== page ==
Human Fat: A Trojan Horse To Fight Brain Cancer? Johns Hopkins University Reveals
5/1/2014 6:39:09 AM
Human fat: A Trojan Horse To Fight Brain Cancer?
Johns Hopkins researchers use stem cells derived from human body fat to deliver treatment for deadly glioblastoma in mice
MARYLAND -- Johns Hopkins researchers say they have successfully used stem cells derived from human body fat to deliver biological treatments directly to the brains of mice with the most common and aggressive form of brain tumor, significantly extending their lives.
The experiments advance the possibility, the researchers say, that the technique could work in people after surgical removal of brain cancers called glioblastomas to find and destroy any remaining cancer cells in difficult-to-reach areas of the brain. Glioblastoma cells are particularly nimble; they are able to migrate across the entire brain, hide out and establish new tumors. Cure rates for the tumor are notoriously low as a result.
In the mouse experiments, the Johns Hopkins investigators used mesenchymal stem cells (MSCs) — which have an unexplained ability to seek out cancer and other damaged cells — that they harvested from human fat tissue. They modified the MSCs to secrete bone morphogenetic protein 4 (BMP4), a small protein involved in regulating embryonic development and known to have some tumor suppression function. The researchers, who had already given a group of mice glioblastoma cells several weeks earlier, injected stem cells armed with BMP4 into their brains.
In a report published in the May 1 issue of Clinical Cancer Research, the investigators say the mice treated this way had less tumor growth and spread, and their cancers were overall less aggressive and had fewer migratory cancer cells compared to mice that didn't get the treatment. Meanwhile, the mice that received stem cells with BMP4 survived significantly longer, living an average of 76 days, as compared to 52 days in the untreated mice.
"These modified mesenchymal stem cells are like a Trojan horse, in that they successfully make it to the tumor without being detected and then release their therapeutic contents to attack the cancer cells," says study leader Alfredo Quinones-Hinojosa, M.D., a professor of neurosurgery, oncology and neuroscience at the Johns Hopkins University School of Medicine.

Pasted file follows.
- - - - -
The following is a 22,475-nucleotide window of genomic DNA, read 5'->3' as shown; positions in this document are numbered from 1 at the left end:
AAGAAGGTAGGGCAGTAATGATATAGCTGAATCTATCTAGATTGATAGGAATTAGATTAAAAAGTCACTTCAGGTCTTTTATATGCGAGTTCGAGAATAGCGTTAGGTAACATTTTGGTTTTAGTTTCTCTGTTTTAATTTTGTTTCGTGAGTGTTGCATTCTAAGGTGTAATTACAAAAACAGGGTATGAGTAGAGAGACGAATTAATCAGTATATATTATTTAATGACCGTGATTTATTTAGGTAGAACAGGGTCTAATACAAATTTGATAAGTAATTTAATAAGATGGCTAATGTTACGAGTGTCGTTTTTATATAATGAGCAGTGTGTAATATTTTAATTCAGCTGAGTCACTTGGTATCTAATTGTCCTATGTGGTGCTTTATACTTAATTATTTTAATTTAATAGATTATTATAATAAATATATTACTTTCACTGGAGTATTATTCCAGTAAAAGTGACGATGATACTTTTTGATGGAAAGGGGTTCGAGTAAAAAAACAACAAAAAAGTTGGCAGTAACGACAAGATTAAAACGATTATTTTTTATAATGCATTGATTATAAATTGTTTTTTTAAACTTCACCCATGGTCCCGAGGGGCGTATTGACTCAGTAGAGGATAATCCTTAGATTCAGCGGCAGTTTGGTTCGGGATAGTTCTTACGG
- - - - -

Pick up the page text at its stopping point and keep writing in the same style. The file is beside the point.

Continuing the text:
Standard treatments for glioblastoma include chemotherapy, radiation and surgery, but even a combination of all three rarely leads to more than 18 months of survival after diagnosis. Finding a way to get biologic therapy to mop up what other treatments can't get is a long-sought goal, says Quinones-Hinojosa, who cautions that years of additional studies are needed before human trials of fat-derived MSC therapies could begin.
Quinones-Hinojosa, who treats brain cancer patients at Johns Hopkins Kimmel Cancer Center, says his team was heartened by the fact that the stem cells let loose into the brain in his experiments did not transform themselves into new tumors.
The latest findings build on research published in March 2013 by Quinones-Hinojosa and his team in the journal PLOS ONE, which showed that harvesting MSCs from fat was much less invasive and less expensive than getting them from bone marrow, a more commonly studied method.
Ideally, he says, if MSCs work, a patient with a glioblastoma would have some adipose tissue (fat) removed from any number of locations in the body a short time before surgery. The MSCs in the fat would be drawn out and manipulated in the lab to secrete BMP4. Then, after surgeons removed the brain tumor, they could deposit these treatment-armed cells into the brain in the hopes that they would seek out and destroy the cancer cells.
This research was supported by the National Institutes of Health's National Institute of Neurological Disorders and Stroke (RO1NS070024) and the Maryland Stem Cell Research Fund.
Other Johns Hopkins researchers involved in the study include Qian Li, Ph.D.; Olindi Wijesekera; Joanna Y. Wang; Mingxin Zhu, M.D.; Colette ap Rhys, Ph.D.; Kaisorn L. Chaichana, M.D.; David A. Chesler, M.D., Ph.D.; Hao Zhang, M.D.; Christopher L. Smith, Ph.D.; and Hugo Guerrero-Cazares, M.D., Ph.D. Researchers from Yale University also contributed to this work.
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Johns Hopkins Medicine (JHM), headquartered in Baltimore, Maryland, is a $6.7 billion integrated global health enterprise and one of the leading health care systems in the United States. JHM unites physicians and scientists of the Johns Hopkins University School of Medicine with the organizations, health professionals and facilities of The Johns Hopkins Hospital and Health System. JHM's vision, "Together, we will deliver the promise of medicine," is supported by its mission to improve the health of the community and the world by setting the standard of excellence in medical education, research and clinical care. Diverse and inclusive, JHM educates medical students, scientists, health care professionals and the public; conducts biomedical research; and provides patient-centered medicine to prevent, diagnose and treat human illness. JHM operates six academic and community hospitals, four suburban health care and surgery centers, and more than 30 primary health care outpatient sites. The Johns Hopkins Hospital, opened in 1889, was ranked number one in the nation for 21 years in a row by U.S. News & World Report.
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